Friday 1st March



During today’s workshop attention again turned to some of the complexities of the Mende language. Mende is a descriptive language and is less abstract than English. This can serve to restrict the extent to which individuals can express what they are thinking and feelings. The Krio language can also be limiting. Often when someone is asked ‘How are you?’ in Krio, people will simply reply with ‘I tell God Tanke’. Rather than produce an elaborate response to this question the individual often opts simply to thank the almighty that they are still here. Perhaps this is understandable in a country such as SL where mortality rates can be very high. In light of some of the limitations of the language, counsellors in SL must make the time and effort to assess their clients sensitively and thoroughly

Discussions during the workshop also identified additional cultural barriers for some individuals seeking help from counsellors. Sister Angie revealed that research that she has been doing with stakeholders across Sierra Leone found that individuals (particularly Males) don’t see counsellors as a valid source of support because ordinarily they would seek the advice of the elders in their community. It seems however that attitudes are starting to change.

Five o’clock signalled the completion of the workshop – our final workshop in SL for this year. This has come at just about the right time. After two weeks on the road, energy levels are just about spent. Our efforts have been supplemented by the enthusiasm of the participants that have attended the workshop, but the travel and heat do take their toll. It has been great to take ACT training to three different locations over the course of the trip: Freetown, Makeni and Bo.

At the close of the workshop there was time for a ceremony to mark the award of the certificates. We then had a group photograph. I swapped email addresses with many of the attendees and I look forward to staying in touch with them in the future. I think it is fair to say that attendees were inspired by Hannah Bockarie’s contribution to the facilitation of the workshop. We are hopeful that some of the people who attended the advanced workshop in Bo will be in a position to contribute to the facilitation of future workshops.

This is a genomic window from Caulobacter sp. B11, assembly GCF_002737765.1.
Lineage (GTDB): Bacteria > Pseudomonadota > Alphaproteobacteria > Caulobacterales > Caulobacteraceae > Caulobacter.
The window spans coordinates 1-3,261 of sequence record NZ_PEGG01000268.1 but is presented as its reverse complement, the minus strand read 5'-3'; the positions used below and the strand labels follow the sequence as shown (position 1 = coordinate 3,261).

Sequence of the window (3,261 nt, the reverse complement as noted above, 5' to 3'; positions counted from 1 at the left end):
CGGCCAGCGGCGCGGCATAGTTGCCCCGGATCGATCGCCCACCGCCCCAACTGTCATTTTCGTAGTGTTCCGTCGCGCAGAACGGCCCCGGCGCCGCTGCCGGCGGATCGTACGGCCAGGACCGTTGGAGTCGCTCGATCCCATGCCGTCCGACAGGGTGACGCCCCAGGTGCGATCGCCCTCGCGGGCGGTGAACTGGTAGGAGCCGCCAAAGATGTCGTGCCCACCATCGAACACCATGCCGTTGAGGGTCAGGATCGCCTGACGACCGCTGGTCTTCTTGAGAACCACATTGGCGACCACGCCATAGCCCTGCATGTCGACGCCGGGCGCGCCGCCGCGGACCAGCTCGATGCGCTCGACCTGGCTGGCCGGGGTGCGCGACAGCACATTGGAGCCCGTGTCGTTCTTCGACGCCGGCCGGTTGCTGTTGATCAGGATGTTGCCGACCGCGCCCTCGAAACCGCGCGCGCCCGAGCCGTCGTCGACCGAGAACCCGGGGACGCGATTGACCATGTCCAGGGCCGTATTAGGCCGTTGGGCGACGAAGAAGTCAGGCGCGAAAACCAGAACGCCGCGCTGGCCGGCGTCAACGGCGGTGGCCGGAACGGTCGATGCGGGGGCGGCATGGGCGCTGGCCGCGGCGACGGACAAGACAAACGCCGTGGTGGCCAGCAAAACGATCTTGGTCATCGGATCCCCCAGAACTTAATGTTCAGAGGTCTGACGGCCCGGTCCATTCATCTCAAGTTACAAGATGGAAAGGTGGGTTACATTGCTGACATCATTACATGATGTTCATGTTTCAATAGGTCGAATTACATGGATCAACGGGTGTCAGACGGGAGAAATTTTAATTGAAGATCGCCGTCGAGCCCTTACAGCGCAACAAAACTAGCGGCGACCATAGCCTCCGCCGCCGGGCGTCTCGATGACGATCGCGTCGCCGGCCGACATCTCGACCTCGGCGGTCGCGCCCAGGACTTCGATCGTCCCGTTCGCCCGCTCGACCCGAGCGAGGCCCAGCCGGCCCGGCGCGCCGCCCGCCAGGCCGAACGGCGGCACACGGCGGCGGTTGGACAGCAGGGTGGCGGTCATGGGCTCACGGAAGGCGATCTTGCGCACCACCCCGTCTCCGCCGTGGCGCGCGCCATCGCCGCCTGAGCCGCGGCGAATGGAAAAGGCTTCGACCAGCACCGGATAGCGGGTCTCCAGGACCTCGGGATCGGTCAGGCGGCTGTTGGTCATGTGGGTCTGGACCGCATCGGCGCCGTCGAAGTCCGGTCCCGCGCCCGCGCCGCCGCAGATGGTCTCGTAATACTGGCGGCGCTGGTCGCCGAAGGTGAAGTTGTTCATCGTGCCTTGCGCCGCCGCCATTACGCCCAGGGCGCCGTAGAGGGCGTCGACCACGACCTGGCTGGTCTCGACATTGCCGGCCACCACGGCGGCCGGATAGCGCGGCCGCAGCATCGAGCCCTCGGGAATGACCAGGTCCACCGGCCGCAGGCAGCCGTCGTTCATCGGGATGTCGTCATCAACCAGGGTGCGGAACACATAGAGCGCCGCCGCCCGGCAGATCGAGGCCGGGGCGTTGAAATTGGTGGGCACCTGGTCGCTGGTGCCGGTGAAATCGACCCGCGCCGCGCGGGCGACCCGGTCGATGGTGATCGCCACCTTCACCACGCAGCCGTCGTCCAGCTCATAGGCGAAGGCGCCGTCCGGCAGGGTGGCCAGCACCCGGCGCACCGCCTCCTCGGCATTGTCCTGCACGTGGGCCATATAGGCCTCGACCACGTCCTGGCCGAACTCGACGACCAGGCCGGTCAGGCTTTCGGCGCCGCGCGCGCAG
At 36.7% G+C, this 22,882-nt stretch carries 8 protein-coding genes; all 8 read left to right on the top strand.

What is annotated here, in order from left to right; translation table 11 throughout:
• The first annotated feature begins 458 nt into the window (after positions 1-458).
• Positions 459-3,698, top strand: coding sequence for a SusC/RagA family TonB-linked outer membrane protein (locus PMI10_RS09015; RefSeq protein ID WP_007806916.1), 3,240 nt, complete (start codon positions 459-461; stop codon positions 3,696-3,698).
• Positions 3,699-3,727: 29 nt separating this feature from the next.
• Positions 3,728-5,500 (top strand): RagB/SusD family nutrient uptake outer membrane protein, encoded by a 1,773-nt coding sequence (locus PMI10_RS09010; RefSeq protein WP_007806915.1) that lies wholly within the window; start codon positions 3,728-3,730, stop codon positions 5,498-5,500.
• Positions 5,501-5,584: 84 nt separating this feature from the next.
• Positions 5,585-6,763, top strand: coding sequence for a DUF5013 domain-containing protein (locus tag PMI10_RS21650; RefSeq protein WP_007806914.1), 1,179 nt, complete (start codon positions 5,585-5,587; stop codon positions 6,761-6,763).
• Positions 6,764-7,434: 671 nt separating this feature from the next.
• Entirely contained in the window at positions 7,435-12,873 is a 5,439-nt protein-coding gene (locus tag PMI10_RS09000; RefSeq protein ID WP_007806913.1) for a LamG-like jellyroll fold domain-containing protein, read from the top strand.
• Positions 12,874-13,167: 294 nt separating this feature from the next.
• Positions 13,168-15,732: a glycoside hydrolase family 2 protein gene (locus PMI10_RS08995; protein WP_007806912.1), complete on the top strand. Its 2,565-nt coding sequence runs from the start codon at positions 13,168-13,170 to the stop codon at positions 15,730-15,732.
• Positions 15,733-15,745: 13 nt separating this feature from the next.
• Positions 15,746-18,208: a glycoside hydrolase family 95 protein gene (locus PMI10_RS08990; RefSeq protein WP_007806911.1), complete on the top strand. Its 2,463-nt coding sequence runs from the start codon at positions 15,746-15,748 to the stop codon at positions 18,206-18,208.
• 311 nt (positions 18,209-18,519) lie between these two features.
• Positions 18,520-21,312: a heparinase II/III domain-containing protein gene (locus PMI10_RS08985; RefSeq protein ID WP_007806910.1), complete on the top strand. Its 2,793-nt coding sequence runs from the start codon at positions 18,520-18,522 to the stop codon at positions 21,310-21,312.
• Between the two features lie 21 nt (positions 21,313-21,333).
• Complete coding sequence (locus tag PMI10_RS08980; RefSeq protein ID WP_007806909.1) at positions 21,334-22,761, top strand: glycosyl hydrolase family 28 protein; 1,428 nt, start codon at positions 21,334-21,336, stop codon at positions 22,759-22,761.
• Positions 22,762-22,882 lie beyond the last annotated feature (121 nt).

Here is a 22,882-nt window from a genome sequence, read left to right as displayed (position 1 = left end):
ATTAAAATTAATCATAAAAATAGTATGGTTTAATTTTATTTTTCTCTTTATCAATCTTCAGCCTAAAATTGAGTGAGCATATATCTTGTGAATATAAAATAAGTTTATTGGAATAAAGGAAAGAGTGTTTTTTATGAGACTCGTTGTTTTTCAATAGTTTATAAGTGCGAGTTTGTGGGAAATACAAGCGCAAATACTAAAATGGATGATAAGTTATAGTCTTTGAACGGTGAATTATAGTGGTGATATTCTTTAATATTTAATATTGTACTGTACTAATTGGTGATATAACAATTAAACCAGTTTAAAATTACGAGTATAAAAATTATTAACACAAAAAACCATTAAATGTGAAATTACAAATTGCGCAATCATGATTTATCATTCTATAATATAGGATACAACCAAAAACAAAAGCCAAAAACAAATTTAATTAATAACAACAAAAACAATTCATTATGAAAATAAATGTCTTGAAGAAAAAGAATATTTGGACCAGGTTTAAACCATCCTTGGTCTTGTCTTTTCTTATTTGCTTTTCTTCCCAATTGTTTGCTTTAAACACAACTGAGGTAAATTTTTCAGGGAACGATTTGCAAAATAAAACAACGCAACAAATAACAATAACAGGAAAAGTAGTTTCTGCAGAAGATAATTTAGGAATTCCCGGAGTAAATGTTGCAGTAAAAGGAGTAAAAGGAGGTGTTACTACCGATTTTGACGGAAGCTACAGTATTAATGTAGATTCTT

The team had a celebratory dinner to mark the end of the workshops. After dinner, a special court was convened to hear charges be levelled at each of the members of the party in turn. There were forfeits to be completed to atone for the particular crimes that people were deemed to have committed. It was a fun way to look back on the trip and remember some of the funny moments. Corinna, for example, was charged with the heinous crime of deleting a photograph of herself from another person’s camera; Beate was charged with going for a run on two separate mornings and making the rest of us feel bad for not doing anything; Ibrahim was charged with accidentally driving off without letting Iain get into the jeep, Hannah was charged with constantly forgetting to lock her door when she got out of the jeep. Me? Well, I was charged with shamelessly promoting the MSc Global Mental Health programme at the University of Glasgow to anyone that would listen!! We all pleaded guilty to our charges and accepted our punishment.

Tomorrow, we head to Buret beach for some rest and relaxation. We will then journey on to Freetown for our last night in SL before returning back to the UK on Sunday.